such substitute, which sum shall be fixed at a uniform rate by a general order made at the time of ordering a draft for any State or Territory; ;and thereupon such person so furnishing the substitute, or paying the money, shall be discharged from further liability under that draft. And any person failing to report after due service of notice, as herein prescribed, without furnishing a substitute, or paying the required sum therefor, shall be deemed a deserter, and shall be arrested by the provost- marshal and sent to the nearest military post for trial by court- martial, unless, upon proper showing that he is not liable to do military duty, the Board of Enrollment shall relieve him from the draft.
I understood it to be the meaning and intention of the law to limit the privilege of putting in a substitute, or paying money, to the period prior to the time fixed for the drafted man's actual appearance, and that during this period he should determine which of the three things he would do-furnish a substitute, pay the commutation money, or appear in person for duty. According to my construction, the privilege of doing either of the first two was to terminate by law with "the day fixed for his appearance." On or before that day he was to pay commutation money or present for duty a substitute or himself.
He could do either of the first two things without being troubled to appear at all. Whichever offer he made the Government was required to accept. If he presented himself, and upon examination was found suitable for military duty, I did not consider it in the meaning of the law or the interests of the service privilege expiring by law with he day fixed for his appearance should be renewed. To allow this would reduce the number of conscripts, delay the procuring of men, and add to the labors and complications of the Bureau. The draft was resorted to only as a stern necessity, after other means of recruiting had failed. The object was to re-enforce its armies. That object could not properly be sacrificed or subordinated to the preferences or prejudices of the parties unpleasantly affected by the draft. It was urged that being an obnoxious measure it should be administered with gentleness and generosity. The principle thus asserted was not disputed in this Bureau. On the contrary, it was made to apply to all of our people-those in front of the enemy as well as those at home. But all tenderness (not required by law) to those who stayed at home and waited to be drafted-all consideration for them which would delay the execution of the draft and reduce the number of conscripts furnished by it-was clearly harshness and cruelty to the men who had gone forth voluntarily, and whose safety as ell as that of the country depended on prompt re-enforcements.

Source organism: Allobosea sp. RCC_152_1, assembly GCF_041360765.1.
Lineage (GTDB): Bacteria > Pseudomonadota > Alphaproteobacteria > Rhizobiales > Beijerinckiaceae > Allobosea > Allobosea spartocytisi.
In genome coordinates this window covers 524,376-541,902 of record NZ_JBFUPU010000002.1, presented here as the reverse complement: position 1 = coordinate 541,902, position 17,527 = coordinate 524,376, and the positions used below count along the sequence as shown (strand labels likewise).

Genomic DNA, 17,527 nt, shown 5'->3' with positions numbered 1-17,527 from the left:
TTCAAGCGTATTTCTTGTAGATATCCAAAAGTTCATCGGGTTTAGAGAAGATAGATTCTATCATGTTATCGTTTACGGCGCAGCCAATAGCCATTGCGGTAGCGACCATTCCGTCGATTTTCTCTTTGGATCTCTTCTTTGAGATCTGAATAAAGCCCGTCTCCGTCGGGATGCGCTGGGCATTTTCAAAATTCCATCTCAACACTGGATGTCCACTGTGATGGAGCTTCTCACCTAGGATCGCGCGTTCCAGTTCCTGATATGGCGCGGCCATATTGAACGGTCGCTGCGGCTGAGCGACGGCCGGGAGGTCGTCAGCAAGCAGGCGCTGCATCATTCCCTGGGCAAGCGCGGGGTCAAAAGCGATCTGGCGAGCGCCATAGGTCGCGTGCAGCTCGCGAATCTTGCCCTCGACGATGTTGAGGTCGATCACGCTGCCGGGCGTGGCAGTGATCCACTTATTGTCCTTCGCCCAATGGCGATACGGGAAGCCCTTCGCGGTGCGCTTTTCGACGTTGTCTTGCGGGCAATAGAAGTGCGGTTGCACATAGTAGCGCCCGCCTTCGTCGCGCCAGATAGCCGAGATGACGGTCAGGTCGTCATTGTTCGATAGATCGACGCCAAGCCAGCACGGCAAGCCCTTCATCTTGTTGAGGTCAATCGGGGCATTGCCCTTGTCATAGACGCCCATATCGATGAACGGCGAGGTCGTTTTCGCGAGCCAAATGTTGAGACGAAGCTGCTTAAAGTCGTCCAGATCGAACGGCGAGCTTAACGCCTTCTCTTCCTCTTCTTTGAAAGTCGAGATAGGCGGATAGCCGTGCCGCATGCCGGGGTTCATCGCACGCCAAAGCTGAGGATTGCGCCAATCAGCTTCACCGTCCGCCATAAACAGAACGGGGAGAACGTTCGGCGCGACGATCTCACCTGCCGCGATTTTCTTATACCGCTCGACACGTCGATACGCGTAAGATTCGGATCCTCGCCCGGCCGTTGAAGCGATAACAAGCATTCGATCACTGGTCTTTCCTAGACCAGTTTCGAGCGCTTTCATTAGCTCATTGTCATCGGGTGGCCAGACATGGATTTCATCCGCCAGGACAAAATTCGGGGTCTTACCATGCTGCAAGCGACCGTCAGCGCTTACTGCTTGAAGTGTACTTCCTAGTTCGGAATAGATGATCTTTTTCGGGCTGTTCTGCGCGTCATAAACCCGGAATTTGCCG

The law did not permit the drafted men to provide substitutes or pay commutation after the day fixed for their appearance. It was not practicable on the day fixed for their appearance both to complete their examination and go through the operation of receiving their money or substitutes. I therefore directed that they must decide before their examination and abide by the choice. The following are official opinions rendered by the Judge-Advocate-General on the subject:
In the case of a drafted man who fails to furnish a substitute, or pay commutation, on or before the day fixed for his appearance.
Under the thirteenth section of the enrollment act, it is clear that a party drafted and wishing to furnish a substitute or pay the commutation must do so "on or before the day fixed for his appearance." The privilege expires with that day. If he fails to report himself, and is arrested as a deserter, he has still the right to